Burnaby, British Columbia, Canada
Katie Bauder wrote:
During the first week of September 2019, I noticed tons of small white and brown moths plastered along the sides of buildings and on the sidewalks in North Burnaby in the early morning. I also saw hundreds at night in the same areas flying around parking lot lights and landing on windows.
I then found two separate posts (1, 2) in the Vancouver subreddit about the number of moths people are seeing. A colleague who heard me talking about it then sent this news article about an outbreak of Hemlock Looper Moths.
A google search turned up the following passage in a book by Kuhnlein and Turner (1991) about the value of Western Hemlock to coastal indigenous communities:
"Western hemlock was apparently little used as food by Interior peoples of British Columbia, but for the Coastal peoples, the inner bark was formerly an important dietary component. The tree also has other food uses. Almost everywhere along the British Columbia coast where herring are known to spawn—from Coast Tsimshian territory in the north to the Nuu-chah-nulth territory on the coast of Vancouver Island, hemlock boughs, or sometimes entire trees, are immersed in the waters of inlets and river estuaries, or tied onto floating logs anchored close to the shore, to collect herring spawn, which was and still is a valued food."
It makes me wonder about other impacts that could arise from this unusual outbreak, or what it could signal more generally.
Greg Pohl of Natural Resources Canada wrote:
There has indeed been a big infestation of this species in the Lower Mainland, and these two news stories (1, 2) cover it very accurately.
This is a native species that occasionally outbreaks but the massive populations don't generally last that long so they aren't typically controlled by the province. This is a very different species from gypsy moths. In the comments on the thread, people talked about lots of other moths, including tiny ones in homes. While most of the big ones on windows right now are probably the Hemlock Looper, the ones in homes are something else entirely. At last count, there were 2,666 species of moths known in British Columbia (see Pohl et al. 2015 and Pohl et al. 2018), so people shouldn't jump to conclusions that any moth they see is a Hemlock Looper.
The BC LEO Coordinator, Tom Okey, wrote:
Regarding the cultural importance of Western Hemlock (Tsuga heterophylla), Emeritus Professor Nancy Turner and colleagues have written extensively since the early 1970s about traditional ethnobotany of the indigenous peoples of British Columbia, including numerous discussions of Western Hemlock. Adding to the Kuhnlein and Turner (1991) quote that Katie shared, Professor Turner commented on the present observation of Hemlock Looper Moths:
"Hemlock is also valued medicinally, and in technology as a source of dark brown dye, for making eelgrass-twisting poles, for the Kwakwaka’wakw."
She added that there is "So much more" information about traditional uses of Western Hemlock, referring to five fascinating and well documented excerpts from her work that included descriptions of traditional uses. The following tallies of described uses should be considered a minimum estimate of the number of uses of Western Hemlock by these cultural groups of people:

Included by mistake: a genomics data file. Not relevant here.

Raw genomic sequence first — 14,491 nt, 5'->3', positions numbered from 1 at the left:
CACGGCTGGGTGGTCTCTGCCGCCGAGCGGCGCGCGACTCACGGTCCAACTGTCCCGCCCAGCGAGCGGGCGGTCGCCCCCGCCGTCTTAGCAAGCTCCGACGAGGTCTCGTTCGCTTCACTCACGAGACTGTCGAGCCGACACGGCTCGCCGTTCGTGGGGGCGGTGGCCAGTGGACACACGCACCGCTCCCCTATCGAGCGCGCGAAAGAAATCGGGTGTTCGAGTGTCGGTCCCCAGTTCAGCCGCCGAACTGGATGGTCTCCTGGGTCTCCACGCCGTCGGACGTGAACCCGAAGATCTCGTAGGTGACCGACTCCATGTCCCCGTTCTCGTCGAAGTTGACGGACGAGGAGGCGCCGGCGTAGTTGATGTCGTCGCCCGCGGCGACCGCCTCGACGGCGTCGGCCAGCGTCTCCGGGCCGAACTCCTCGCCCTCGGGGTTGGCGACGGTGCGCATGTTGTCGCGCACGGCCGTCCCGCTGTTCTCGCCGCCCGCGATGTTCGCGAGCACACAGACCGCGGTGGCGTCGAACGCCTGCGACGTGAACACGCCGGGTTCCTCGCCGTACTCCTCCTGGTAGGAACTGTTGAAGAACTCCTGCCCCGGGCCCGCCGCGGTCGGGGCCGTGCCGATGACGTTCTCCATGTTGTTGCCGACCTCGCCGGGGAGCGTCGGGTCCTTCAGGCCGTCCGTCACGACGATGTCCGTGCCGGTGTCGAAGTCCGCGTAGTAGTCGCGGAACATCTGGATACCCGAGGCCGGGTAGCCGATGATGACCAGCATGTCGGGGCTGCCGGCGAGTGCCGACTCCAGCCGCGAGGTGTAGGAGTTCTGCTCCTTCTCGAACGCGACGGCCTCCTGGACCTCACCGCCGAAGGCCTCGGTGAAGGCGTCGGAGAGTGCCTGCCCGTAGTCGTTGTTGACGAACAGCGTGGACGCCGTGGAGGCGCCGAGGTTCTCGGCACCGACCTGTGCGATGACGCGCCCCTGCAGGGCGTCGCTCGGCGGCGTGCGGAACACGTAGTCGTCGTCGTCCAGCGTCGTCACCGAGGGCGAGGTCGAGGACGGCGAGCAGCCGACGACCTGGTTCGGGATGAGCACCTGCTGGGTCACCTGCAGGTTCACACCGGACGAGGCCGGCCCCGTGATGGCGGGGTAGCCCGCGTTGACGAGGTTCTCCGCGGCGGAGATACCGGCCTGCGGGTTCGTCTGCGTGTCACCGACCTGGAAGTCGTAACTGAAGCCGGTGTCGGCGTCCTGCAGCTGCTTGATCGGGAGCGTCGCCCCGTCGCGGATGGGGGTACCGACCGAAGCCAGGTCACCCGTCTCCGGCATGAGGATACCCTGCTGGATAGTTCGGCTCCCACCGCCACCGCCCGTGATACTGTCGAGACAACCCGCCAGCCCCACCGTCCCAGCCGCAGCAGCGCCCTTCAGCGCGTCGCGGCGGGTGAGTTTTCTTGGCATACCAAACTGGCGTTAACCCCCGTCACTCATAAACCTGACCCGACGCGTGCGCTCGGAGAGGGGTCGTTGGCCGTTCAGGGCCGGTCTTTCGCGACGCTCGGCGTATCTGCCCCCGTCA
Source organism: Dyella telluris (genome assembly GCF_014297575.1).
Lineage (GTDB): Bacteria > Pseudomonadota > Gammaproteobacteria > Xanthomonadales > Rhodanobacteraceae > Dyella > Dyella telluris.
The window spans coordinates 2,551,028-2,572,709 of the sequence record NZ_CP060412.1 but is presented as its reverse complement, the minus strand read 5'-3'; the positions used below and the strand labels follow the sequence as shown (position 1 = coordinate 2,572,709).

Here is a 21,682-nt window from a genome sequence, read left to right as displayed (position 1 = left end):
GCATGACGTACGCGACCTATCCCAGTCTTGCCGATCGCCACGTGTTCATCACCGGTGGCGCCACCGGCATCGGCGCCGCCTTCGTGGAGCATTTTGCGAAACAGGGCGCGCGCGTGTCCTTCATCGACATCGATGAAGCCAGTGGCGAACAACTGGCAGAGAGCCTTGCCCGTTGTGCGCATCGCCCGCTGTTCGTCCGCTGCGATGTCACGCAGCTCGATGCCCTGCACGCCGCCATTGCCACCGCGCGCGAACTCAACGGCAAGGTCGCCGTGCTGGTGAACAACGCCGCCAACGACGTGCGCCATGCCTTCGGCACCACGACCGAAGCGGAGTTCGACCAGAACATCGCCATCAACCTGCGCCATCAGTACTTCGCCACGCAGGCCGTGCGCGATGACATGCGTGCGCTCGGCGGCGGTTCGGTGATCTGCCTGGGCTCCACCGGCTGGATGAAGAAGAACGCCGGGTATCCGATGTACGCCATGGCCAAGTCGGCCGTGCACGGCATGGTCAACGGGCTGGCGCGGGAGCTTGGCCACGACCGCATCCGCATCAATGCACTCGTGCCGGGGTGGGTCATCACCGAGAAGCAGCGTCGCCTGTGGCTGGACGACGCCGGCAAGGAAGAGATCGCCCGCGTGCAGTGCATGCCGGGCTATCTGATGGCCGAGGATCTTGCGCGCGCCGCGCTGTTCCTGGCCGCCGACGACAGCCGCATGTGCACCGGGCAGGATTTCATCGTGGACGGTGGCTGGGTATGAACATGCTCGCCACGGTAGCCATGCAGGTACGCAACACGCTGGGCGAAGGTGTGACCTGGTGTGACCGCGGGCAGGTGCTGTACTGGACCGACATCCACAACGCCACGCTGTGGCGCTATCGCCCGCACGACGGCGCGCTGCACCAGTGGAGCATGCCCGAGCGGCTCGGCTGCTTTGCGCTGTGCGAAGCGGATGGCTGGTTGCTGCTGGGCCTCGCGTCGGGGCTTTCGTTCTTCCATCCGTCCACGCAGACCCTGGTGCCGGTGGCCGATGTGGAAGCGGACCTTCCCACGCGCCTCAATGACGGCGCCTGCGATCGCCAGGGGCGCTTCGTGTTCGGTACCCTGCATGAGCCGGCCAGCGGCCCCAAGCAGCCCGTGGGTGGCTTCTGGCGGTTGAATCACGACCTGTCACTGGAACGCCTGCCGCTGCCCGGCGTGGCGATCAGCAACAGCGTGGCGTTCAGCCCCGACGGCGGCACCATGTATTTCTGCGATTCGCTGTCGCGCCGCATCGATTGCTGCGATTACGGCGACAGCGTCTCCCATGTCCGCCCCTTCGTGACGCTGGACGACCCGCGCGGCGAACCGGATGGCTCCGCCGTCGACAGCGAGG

- 9 uses by the Coast Salish people (Turner and Bell 1971);
- 12 uses by the people of Bella Coola (Nuxalk) (Turner 1973);
- 24 uses by the Southern Kwakiutl (Kwakwaka’wakw) people (Turner and Bell 1973);
- 17 uses by Nitinaht (Ditidaht) people (Turner et al. 1983);
- 7 uses by the Thompson people (Turner et al. 1990).
It is clear, even from studies of just four indigenous groups, that Western Hemlock has significant cultural importance in British Columbia, and by extension outbreaks of Hemlock Looper Moths, drought, and other stressors that may combine to negatively affect this unique tree species.
Kuhnlein, H.V. and Turner, N.J., 1991. Traditional plant foods of Canadian indigenous peoples: nutrition, botany, and use (Vol. 8). Taylor & Francis.
Pohl, G.R., Cannings, R.A., Landry, J.F., Holden, D.G. and Scudder, G.G., 2015. Checklist of the Lepidoptera of British Columbia, Canada: Entomological Society of British Columbia Occasional Paper (No. 3). Lulu Press, Inc.
Pohl, G.R., Landry, J.F., Schmidt, B.C., Lafontaine, J.D., Troubridge, J.T., Macaulay, A.D., van Nieukerken, E.J., DeWaard, J.R., Dombroskie, J.J., Klymko, J. and Nazari, V., 2018. Annotated checklist of the moths and butterflies (Lepidoptera) of Canada and Alaska. Pensoft Publishers, Sofia, Bulgaria. 580 p.
Turner, Nancy J. (1973). Ethnobotany of the Bella Coola Indians of British Columbia. Syesis, 6, 193-220.
Turner, Nancy J. and Marcus A.M. Bell. (1973). The ethnobotany of the Southern Kwakiutl Indians of British Columbia. Economic Botany, 27(3), 257-310.
Turner, Nancy J. and M. A.M. Bell. (1971). The ethnobotany of the Coast Salish Indians of Vancouver Island. Economic Botany, 25(1), 63-104; 25(3), 335-339.
Turner, Nancy J., John Thomas, Barry F. Carlson and Robert T. Ogilvie. (1983). Ethnobotany of the Nitinaht Indians of Vancouver Island. Victoria: British Columbia Provincial Museum Occasional Paper No. 24
Turner, Nancy J., Laurence C. Thompson, M. Terry Thompson and Annie Z. York. (1990). Thompson Ethnobotany. Knowledge and Usage of Plants by the Thompson Indians of British Columbia. Victoria: Royal British Columbia Museum, Memoir No. 3 and Vancouver: University of British Columbia Press.